These product reimbursement codes normally have plain Jane descriptions, but the consultant decided to expand the description to include orthopedic uses. In an ordinary world where FDA was maintaining its right of first refusal on these decisions, this expansion of “clinical indication” for a 361 birth tissue product would have been immediately rejected. However, as Peter Marks from FDA would later point out, the agency was asleep at the switch, so many of these changes to product descriptions went through and got rubber-stamped by CMS.
The 20%+ “Billing” Company
Armed with a product description in a Medicare Q-code that now included all sorts of language about orthopedic uses (that were illegal from the standpoint of FDA but that the agency had missed), the vendors of these amniotic and umbilical cor products could now try to bill Medicare for orthopedic injection uses. However, this would prove to be more of an art than a science.
While most physician billing companies charge somewhere around 6%, a few creative billers stepped up to the plate to work with these vendors and the providers to bill Medicare using these new Q-codes. I spoke to one early on who claimed to have a spreadsheet of codes that would unlock the magic Medicare slot machine. Either way, the extra billing fees would cover the Plan B tactic of appealing the initial denial so that someone at the billing company could use teh Q-code description to convince someone at Medicare to pay the claim.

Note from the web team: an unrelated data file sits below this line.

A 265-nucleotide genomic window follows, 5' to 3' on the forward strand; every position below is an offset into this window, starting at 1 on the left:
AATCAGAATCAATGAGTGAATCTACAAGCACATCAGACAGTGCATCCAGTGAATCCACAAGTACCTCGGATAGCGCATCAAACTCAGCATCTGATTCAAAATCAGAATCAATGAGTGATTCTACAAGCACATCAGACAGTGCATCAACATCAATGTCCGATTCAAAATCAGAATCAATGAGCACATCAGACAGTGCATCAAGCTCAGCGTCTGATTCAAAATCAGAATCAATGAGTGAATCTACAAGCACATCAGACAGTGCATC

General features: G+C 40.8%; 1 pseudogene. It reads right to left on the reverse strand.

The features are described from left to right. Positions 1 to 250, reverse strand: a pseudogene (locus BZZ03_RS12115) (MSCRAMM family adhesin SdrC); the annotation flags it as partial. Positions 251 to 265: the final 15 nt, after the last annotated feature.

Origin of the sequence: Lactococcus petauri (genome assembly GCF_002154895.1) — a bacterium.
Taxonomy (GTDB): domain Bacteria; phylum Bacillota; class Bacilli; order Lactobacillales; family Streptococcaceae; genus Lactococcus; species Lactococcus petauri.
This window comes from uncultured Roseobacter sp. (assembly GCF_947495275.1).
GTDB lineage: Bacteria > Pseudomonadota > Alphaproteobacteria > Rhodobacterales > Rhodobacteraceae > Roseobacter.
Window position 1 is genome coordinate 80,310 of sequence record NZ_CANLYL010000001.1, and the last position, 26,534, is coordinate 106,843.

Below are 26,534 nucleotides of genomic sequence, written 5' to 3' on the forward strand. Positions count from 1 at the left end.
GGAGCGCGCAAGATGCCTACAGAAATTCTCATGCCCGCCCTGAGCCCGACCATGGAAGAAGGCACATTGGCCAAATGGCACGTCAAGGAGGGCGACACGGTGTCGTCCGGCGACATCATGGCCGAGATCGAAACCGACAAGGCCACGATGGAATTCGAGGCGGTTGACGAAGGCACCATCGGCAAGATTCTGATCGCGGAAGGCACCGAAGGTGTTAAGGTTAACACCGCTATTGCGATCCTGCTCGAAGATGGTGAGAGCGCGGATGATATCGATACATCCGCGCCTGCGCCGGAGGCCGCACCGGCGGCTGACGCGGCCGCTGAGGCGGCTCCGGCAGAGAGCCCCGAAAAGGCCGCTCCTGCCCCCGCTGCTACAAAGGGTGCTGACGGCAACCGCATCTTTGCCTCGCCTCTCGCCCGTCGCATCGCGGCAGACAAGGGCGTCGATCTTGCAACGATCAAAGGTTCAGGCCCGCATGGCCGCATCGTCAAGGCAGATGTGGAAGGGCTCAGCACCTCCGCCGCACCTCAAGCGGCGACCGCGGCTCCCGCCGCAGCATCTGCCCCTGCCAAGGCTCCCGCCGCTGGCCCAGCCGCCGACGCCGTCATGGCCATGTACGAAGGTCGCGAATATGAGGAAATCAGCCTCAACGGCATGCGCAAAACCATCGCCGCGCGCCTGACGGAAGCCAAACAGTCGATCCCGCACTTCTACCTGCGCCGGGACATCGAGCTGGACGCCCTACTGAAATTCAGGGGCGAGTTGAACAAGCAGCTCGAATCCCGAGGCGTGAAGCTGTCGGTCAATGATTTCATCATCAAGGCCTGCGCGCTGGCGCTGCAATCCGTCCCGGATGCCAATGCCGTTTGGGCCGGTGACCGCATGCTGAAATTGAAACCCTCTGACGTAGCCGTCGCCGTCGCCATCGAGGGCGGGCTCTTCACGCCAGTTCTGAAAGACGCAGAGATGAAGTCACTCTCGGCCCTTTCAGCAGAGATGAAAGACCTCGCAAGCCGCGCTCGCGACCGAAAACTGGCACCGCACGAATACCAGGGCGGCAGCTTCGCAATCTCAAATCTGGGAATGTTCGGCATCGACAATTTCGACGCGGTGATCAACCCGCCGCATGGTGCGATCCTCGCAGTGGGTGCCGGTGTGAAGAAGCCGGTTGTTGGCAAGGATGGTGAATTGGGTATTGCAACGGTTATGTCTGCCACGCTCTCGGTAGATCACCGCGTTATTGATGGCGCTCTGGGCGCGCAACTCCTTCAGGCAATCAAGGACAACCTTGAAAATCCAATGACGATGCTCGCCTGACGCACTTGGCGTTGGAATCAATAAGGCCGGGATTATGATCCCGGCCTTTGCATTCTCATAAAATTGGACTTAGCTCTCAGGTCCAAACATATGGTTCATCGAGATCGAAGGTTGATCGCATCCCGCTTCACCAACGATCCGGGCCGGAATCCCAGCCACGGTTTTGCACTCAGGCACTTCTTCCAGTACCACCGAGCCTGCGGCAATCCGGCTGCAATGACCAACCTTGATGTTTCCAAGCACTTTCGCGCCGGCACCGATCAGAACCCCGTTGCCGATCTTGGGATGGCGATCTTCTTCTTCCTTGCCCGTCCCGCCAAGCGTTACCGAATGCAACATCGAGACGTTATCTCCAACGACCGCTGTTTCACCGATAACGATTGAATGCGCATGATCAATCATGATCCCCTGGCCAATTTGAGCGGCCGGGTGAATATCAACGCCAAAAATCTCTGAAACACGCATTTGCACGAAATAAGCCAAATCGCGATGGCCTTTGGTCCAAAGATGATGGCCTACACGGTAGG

The Beginning of the End
As I witnessed this scam working, I began to send letters to various Medicare contractors about what was going on. Eventually, my blogging and those letters got noticed and I was contacted by a lead in one of the many Medicare Fraud and Abuse groups. This contact was already aware of the explosion in birth tissue Q-code payments and reached out to get more information. At that point, it was clear that this scam was on her radar. However, it wasn’t long before the scam got on every Medicare contractor’s radar which culminated in a Medicare Contractor Advisory Committee (CAC) meeting or a meeting of Medicare medical directors.
The End of the FDA Discretionary Period
While the FDA had put out a 2019 consumer warning about birth tissue “stem cell ” products and kept a steady stream of warning letters, it didn’t decide to end its formal grace period for these and other companies to come into full compliance with its regulations until May 31st, 2021. The good news was that many birth tissue vendors, faced with the proposition of having to go from a free FDA registration into clinical trials and full FDA approval for the products just closed shop. That left a rag-tag group of vendors who if anything, doubled down on the Medicare billing fraud.